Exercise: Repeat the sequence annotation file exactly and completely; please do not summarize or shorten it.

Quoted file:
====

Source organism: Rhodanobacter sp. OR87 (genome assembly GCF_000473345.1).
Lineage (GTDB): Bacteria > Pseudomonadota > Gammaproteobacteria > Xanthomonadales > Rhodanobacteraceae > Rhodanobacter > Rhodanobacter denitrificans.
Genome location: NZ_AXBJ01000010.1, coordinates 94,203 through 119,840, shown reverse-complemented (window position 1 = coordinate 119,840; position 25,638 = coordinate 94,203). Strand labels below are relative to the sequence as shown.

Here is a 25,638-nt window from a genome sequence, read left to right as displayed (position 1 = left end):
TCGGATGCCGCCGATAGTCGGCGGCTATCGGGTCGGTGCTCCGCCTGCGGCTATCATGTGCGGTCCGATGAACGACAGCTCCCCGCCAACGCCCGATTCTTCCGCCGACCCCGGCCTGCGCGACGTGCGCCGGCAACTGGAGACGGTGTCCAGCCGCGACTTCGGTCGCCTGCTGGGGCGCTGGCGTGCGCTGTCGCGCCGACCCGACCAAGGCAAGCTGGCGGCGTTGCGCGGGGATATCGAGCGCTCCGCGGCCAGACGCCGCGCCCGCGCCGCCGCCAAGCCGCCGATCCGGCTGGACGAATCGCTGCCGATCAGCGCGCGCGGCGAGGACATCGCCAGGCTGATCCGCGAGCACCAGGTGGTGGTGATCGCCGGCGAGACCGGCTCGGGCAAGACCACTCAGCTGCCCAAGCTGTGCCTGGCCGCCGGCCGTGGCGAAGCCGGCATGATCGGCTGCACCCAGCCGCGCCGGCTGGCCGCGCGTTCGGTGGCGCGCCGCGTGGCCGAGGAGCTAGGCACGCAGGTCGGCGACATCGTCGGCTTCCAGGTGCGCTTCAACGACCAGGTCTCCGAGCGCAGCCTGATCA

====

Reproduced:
Source organism: Rhodanobacter sp. OR87 (genome assembly GCF_000473345.1).
Lineage (GTDB): Bacteria > Pseudomonadota > Gammaproteobacteria > Xanthomonadales > Rhodanobacteraceae > Rhodanobacter > Rhodanobacter denitrificans.
Genome location: NZ_AXBJ01000010.1, coordinates 94,203 through 119,840, shown reverse-complemented (window position 1 = coordinate 119,840; position 25,638 = coordinate 94,203). Strand labels below are relative to the sequence as shown.

Here is a 25,638-nt window from a genome sequence, read left to right as displayed (position 1 = left end):
TCGGATGCCGCCGATAGTCGGCGGCTATCGGGTCGGTGCTCCGCCTGCGGCTATCATGTGCGGTCCGATGAACGACAGCTCCCCGCCAACGCCCGATTCTTCCGCCGACCCCGGCCTGCGCGACGTGCGCCGGCAACTGGAGACGGTGTCCAGCCGCGACTTCGGTCGCCTGCTGGGGCGCTGGCGTGCGCTGTCGCGCCGACCCGACCAAGGCAAGCTGGCGGCGTTGCGCGGGGATATCGAGCGCTCCGCGGCCAGACGCCGCGCCCGCGCCGCCGCCAAGCCGCCGATCCGGCTGGACGAATCGCTGCCGATCAGCGCGCGCGGCGAGGACATCGCCAGGCTGATCCGCGAGCACCAGGTGGTGGTGATCGCCGGCGAGACCGGCTCGGGCAAGACCACTCAGCTGCCCAAGCTGTGCCTGGCCGCCGGCCGTGGCGAAGCCGGCATGATCGGCTGCACCCAGCCGCGCCGGCTGGCCGCGCGTTCGGTGGCGCGCCGCGTGGCCGAGGAGCTAGGCACGCAGGTCGGCGACATCGTCGGCTTCCAGGTGCGCTTCAACGACCAGGTCTCCGAGCGCAGCCTGATCA